I'm doing a computational experiment about dynamics of a solvated line polymer, with dissipative particle dynamics(DPD). However when I try to measure kinetic temperature of the whole system(monomers + solvent particles) it is always overestimated and convergent to values about 1.5 ~ 2 times higher than that of DPD theory. For example, if I choose $\sigma=\sqrt{2\gamma kT},\,kT=1.0$ then kinetic temperature of the experiment is measured as 1.5 ~ 2.0.

As far as I know, thermostat in DPD is governed by dissipatve and random forces, regardless of the form of conservative force or other variables such as $l$ (standard length of LJ potential), $k$ (constant in harmonic potential). Tactics included in this experiment are as follows.

  • All particles(4000 solvents, 20 monomers) are in a cubic box, with periodic boundary condition(PBC).
  • LJ and harmonic potential, and DPD conservative/random/dissipative forces exist between monomers. They are calculated before PBC is exerted.
  • Solvent-solvent, solvent-monomer interactions are calculated after PBC is exerted.
  • $F_{Rx,\,ij}=\sigma\,(1-\frac{r_{ij}}{r_c})\xi_{ij}\,\frac{(x_i-x_j)}{\sqrt{(\Delta x)^2 + (\Delta y)^2 + (\Delta z)^2}}$ where $F_{Rx,\,ij}$ is random force via $x$ direction exerted on $i$-th particle by $j$-th particle and $\xi$ is random variable with mean = 0, std = 1.
  • $F_{Dx,\,ij}=-\frac{(\sigma)^2}{2kT}\,(1-\frac{r_{ij}}{r_c})^2\,\frac{(x_i-x_j)(\Delta x\Delta v_x+\Delta y\Delta v_y+\Delta z\Delta v_z)}{{(\Delta x)^2 + (\Delta y)^2 + (\Delta z)^2}}$ where $F_{Dx,\,ij}$ is dissipative force via $x$ direction exerted on $i$-th particle by $j$-th particle$(\frac{(\sigma)^2}{2kT}=\gamma)$.
  • Velocity-Verlet integral scheme with $dt=0.01$.
  • I use linked-cell list method, modified little bit. Forces are calculated between particles in same cell and nearest cells.

Even if, since I'm undergraduate, I don't have reliable advisers to check my C-based code I'm wondering if there are some checklists when I found the kinetic temperature(so, velocities) of the system is overestimated, no matter how I choose the pair $(\sigma,kT)$ (and so $\gamma$).

  • $\begingroup$ Which DPD formulation are you using (can you link to a paper)? The original DPD scheme is non-energy conserving and so it is isothermal only. You cannot get temperature information back out. There are extensions for energy conservation, DPD-E methods, but if you aren't using those extensions I doubt the energy will come out right. $\endgroup$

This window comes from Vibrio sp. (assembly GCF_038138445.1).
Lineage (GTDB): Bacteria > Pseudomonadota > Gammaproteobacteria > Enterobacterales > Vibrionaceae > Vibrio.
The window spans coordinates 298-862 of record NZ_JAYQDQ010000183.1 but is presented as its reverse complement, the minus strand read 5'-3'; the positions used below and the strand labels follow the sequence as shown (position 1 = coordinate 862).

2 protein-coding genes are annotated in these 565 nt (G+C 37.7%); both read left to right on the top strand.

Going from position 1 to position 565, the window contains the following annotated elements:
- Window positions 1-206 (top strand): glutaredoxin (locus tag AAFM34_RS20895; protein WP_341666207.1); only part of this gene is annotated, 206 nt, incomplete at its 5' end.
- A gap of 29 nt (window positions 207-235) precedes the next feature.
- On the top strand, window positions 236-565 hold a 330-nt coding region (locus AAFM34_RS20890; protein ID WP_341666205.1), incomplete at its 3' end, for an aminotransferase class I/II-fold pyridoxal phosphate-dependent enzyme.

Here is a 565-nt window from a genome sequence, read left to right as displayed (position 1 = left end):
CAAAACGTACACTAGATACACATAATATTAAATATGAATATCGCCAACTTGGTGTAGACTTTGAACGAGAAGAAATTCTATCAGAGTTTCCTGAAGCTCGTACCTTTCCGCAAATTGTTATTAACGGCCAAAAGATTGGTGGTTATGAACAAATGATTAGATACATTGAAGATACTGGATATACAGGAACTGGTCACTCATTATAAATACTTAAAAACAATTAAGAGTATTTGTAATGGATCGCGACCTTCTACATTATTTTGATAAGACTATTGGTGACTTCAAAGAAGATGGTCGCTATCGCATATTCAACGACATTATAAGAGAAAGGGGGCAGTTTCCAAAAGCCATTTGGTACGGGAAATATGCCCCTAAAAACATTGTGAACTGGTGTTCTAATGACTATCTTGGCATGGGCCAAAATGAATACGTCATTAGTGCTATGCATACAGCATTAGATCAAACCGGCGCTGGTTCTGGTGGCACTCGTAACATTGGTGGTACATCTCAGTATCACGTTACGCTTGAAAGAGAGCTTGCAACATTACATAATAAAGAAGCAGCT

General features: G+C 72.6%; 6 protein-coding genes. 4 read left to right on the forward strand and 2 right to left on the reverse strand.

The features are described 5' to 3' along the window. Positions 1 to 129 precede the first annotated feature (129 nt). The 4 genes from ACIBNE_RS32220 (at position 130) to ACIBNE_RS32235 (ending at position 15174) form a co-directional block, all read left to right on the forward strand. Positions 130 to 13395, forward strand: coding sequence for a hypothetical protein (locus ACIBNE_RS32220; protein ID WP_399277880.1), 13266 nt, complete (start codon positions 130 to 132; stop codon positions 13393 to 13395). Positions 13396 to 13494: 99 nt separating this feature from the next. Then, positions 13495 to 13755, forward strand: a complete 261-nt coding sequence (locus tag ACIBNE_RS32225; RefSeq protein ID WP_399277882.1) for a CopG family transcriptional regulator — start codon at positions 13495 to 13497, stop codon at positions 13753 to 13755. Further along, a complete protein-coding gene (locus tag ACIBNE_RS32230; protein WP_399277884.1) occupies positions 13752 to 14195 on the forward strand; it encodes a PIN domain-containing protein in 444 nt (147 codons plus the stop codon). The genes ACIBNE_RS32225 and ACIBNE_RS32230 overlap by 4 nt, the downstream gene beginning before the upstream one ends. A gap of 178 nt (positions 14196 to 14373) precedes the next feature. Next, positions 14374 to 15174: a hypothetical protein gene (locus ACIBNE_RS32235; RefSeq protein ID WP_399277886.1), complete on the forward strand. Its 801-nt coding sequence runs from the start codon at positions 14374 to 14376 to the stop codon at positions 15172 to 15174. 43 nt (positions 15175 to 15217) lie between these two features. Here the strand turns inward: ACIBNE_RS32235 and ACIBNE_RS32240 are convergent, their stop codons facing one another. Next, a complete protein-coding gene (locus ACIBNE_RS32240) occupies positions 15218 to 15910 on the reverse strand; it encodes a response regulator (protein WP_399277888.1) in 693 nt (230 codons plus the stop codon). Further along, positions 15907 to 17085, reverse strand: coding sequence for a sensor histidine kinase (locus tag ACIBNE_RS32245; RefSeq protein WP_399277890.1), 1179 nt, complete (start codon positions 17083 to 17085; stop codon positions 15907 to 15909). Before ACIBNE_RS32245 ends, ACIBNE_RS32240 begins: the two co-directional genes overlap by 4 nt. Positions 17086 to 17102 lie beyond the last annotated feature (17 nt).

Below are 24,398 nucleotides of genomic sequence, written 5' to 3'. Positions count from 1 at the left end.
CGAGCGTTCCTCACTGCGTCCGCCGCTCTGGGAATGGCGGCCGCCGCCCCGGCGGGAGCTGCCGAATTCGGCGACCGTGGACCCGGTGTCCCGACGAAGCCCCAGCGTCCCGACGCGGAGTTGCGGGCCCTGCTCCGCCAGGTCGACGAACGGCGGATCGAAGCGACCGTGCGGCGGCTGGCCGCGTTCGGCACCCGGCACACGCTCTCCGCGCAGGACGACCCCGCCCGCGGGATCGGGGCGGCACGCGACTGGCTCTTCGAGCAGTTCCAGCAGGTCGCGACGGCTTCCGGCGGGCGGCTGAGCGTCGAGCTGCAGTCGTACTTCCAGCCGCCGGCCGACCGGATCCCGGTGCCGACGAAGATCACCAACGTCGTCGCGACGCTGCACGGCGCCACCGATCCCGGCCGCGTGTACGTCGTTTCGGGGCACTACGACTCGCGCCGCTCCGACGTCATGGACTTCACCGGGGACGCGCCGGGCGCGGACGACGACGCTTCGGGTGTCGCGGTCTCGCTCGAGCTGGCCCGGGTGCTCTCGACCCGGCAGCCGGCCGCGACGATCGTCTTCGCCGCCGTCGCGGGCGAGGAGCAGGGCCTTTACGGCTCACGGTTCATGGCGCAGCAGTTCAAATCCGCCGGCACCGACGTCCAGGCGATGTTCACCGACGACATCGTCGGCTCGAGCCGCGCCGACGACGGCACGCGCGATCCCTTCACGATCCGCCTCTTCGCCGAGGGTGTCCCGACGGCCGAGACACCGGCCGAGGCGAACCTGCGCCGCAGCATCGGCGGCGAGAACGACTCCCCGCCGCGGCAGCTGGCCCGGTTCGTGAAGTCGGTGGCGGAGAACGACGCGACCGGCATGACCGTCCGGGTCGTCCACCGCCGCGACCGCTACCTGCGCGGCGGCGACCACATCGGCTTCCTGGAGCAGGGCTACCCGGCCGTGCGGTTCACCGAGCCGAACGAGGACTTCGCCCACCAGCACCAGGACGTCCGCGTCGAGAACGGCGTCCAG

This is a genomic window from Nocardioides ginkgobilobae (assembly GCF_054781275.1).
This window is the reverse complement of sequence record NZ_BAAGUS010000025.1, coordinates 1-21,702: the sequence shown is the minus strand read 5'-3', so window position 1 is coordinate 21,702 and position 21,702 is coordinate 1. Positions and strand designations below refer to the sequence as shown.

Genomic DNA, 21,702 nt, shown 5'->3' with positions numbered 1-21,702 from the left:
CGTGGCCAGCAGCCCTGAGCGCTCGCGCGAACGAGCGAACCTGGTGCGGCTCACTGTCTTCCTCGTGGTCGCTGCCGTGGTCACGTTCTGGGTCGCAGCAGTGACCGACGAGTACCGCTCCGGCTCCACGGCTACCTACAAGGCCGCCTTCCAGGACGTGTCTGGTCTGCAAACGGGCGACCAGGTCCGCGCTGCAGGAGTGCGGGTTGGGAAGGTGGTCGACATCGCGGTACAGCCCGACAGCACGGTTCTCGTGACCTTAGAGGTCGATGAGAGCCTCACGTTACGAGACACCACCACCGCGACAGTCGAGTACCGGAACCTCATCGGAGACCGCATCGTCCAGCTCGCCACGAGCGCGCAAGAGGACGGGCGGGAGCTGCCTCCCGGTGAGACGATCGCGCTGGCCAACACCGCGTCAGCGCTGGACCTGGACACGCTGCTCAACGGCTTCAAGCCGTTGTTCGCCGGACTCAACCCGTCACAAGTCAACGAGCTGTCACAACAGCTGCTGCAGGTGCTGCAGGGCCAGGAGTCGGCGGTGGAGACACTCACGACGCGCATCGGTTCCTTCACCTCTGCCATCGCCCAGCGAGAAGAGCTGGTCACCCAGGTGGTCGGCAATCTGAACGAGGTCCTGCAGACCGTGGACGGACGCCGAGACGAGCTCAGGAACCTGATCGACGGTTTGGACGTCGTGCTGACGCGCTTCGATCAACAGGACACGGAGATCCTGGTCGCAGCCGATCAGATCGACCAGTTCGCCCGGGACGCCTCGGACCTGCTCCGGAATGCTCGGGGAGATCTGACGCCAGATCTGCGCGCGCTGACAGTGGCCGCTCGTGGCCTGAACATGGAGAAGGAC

– tpg2114
    Commented Jan 20, 2016 at 11:52
  • $\begingroup$ The other thing -- I don't know what the numbers are in your system, but your time step seems large. I usually only work in dimensional systems, so maybe in a non-dimensional formulation it isn't too big. But check out my question on SciComp and make sure you are within your stability limits. $\endgroup$
    – tpg2114
    Commented Jan 20, 2016 at 11:54
  • $\begingroup$ @tpg2114 I read link1, link2 and paragraph-28 of link3. Article in link3 asserts that we can get desired temperature via DPD thermostat but it doesn't seems to be DPD-E scheme you are referring. So I can see convergence of kinetic temperature but cannot foresee what is correct temperature of the system regardless of the value of initial $kT$ and $\sigma$.... Am I right? $\endgroup$
    – Discovery
    Commented Jan 20, 2016 at 12:08
  • $\begingroup$ From the paper in the 3rd link, they say -- "The fluctuation-dissipation relationship described in equations (6) and (7) ensures that the temperature calculated from the kinetic energy of the particles will remain constant." Does your temperature remain constant or does it change? It could just be that you are initializing it with 2x the kinetic energy you think you have and that's why you're off by a factor of 2, but otherwise everything remains constant. If you run you calculation to compute temperature on your initial conditions, do you get what you expect? $\endgroup$
    – tpg2114
    Commented Jan 20, 2016 at 13:31
  • $\begingroup$ @tpg2114 Oh, since you've reminded me the importance of conditions that seem to be tiny, but in fact not at all, I have solved my thermostat problem. It comes from random forces, because I did not consider the symmetry of them between $i$ and $j$-th particles. Rather I set them totally independently. Thanks. $\endgroup$
    – Discovery
    Commented Jan 25, 2016 at 4:24

1 Answer 1


Not sure exactly how you are carrying out the velocity Verlet integration but as stated in the classic paper by Groot and Warren, "Care must be taken with the random force". The random force must be divided by the square root of the time step. So if you don't have that, then you are unlikely to get the correct behavior. (Paper is J. Chem. Pays 107, 4423 (1997)). Again, maybe you have taken account of this but I can't tell based on the expression above. Your time step is the typical one for DPD units but without knowing how stiff your springs are for the polymer, we can't determine if that is the problem.

Does this help?

  • $\begingroup$ The thermostat problem is not from $\sqrt{dt}$ but the symmetry of $\xi_{ij}$ in random forces, as mentioned in my comment to @tpg2114, but with your advice, I could find the errors in random forces. Well, according to other related articles, my spring constants seem to be reasonable. Thanks. $\endgroup$
    – Discovery
    Commented Jan 25, 2016 at 4:27

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